Courtenay Arms at the Devon and Exeter Institution

Devon & Cornwall Notes and Queries vol. VII, (1912-1913), Exeter: James G. Commin. 1913, illus. pp. 208-209.


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Prepared by Michael Steer

The Note relates to Ethel Lega-Weekes’ article on the topic, (Note 60, p. 81-87 of this volume). The original Coat of Arms of Courtenay are: Or, three torteaux. This was apparently adopted by Renaud de Courtenay before his death in 1190 and before the separation of the family into French and English branches, as the arms are used both in France and England.  The article, from a copy of a rare and much sought-after journal can be downloaded from the Internet Archive. Google has sponsored the digitisation of books from several libraries. These books, on which copyright has expired, are available for free educational and research use, both as individual books and as full collections to aid researchers.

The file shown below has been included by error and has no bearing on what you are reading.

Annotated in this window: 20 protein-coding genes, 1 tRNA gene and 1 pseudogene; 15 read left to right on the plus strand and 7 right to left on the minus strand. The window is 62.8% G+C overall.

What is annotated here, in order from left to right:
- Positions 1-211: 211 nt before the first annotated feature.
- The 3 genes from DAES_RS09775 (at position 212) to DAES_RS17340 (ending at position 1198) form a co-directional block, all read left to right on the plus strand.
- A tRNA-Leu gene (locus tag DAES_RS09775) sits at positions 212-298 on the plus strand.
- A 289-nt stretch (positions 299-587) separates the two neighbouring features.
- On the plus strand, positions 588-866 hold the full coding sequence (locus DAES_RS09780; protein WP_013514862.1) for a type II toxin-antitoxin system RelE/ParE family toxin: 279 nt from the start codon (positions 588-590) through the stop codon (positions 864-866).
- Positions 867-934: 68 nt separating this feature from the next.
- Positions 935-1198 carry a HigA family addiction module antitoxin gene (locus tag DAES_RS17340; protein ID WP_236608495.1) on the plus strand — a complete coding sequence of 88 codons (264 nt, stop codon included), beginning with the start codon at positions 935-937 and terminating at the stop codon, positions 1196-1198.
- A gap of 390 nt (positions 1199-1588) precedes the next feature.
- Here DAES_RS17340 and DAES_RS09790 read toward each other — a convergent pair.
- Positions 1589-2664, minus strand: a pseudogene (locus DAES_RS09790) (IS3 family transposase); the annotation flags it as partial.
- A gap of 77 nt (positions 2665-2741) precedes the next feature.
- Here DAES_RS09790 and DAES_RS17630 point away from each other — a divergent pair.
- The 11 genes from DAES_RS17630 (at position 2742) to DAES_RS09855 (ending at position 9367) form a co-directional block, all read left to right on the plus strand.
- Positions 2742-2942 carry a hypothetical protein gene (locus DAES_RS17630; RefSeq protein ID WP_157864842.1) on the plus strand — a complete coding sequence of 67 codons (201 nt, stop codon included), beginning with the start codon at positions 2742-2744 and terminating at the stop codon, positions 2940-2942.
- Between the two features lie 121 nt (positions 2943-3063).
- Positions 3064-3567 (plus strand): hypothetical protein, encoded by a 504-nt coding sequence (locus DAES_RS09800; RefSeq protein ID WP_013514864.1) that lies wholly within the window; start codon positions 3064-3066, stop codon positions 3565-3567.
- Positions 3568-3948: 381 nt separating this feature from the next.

Note 147. COURTENAY ARMS AT THE DEVON AND EXETER INSTITUTION (VII., par. 60, p. 81.) - Heraldically this is incorrect, and yet there is something to be said for it, as the Bishop is wedded to his See, and yet in this case it is really the See that grants the civil order ; therefore it should have followed the proper course and have been like a Knight of any order on a separate shield adjoining his wife's paternal coat. Some would say, Why was this not done? Simply because if the Courtenay was made the "Baron" and the See the "Femme,” the Prelate of a civil order would take precedence of the See which grants him the Order. Then how about the mitre, if there were two shields, the See does not require one, though it is ordinarily ensigned over the party line, but it would be borne over the Courtenay shield, since being a “Femme" he cannot bear his family Crest; and perhaps the attitude of the mitre was intended to show that the See participated in the order. The supporters of both shields are quite out of order, as Miss Lega-Weekes proves, and the only suggestion I can give is that the Bishop, not being allowed a crest, this charge was substituted. I think a difference should be drawn from what Dr. Woodward says about supporters, viz., whether the See impales the Bishop's coat, or whether it is only his personal coat with supporters. Of the first, I cannot find that he gives an example, but of the second he has many, yet as a Knight of the Order he was entitled to have them. The Bishop of Norwich could not have borne on the label "torteaux," since it would be heraldically wrong, unless the tincture of the label was altered to ermine, and this leads one to correct the blazon on p. 82, where in the third line of the paragraph, beginning " The personal arms," 'azure' should come after pendants and before the bracket. But what is interesting and not correct is the See coat, which is just reversed, the keys should be in bend and the sword in bend sinister. Does this not prove that it was copied from the matrix of a seal, and the sculptor forgot that it would be right when used, many cases of this being known.                 F. WERE.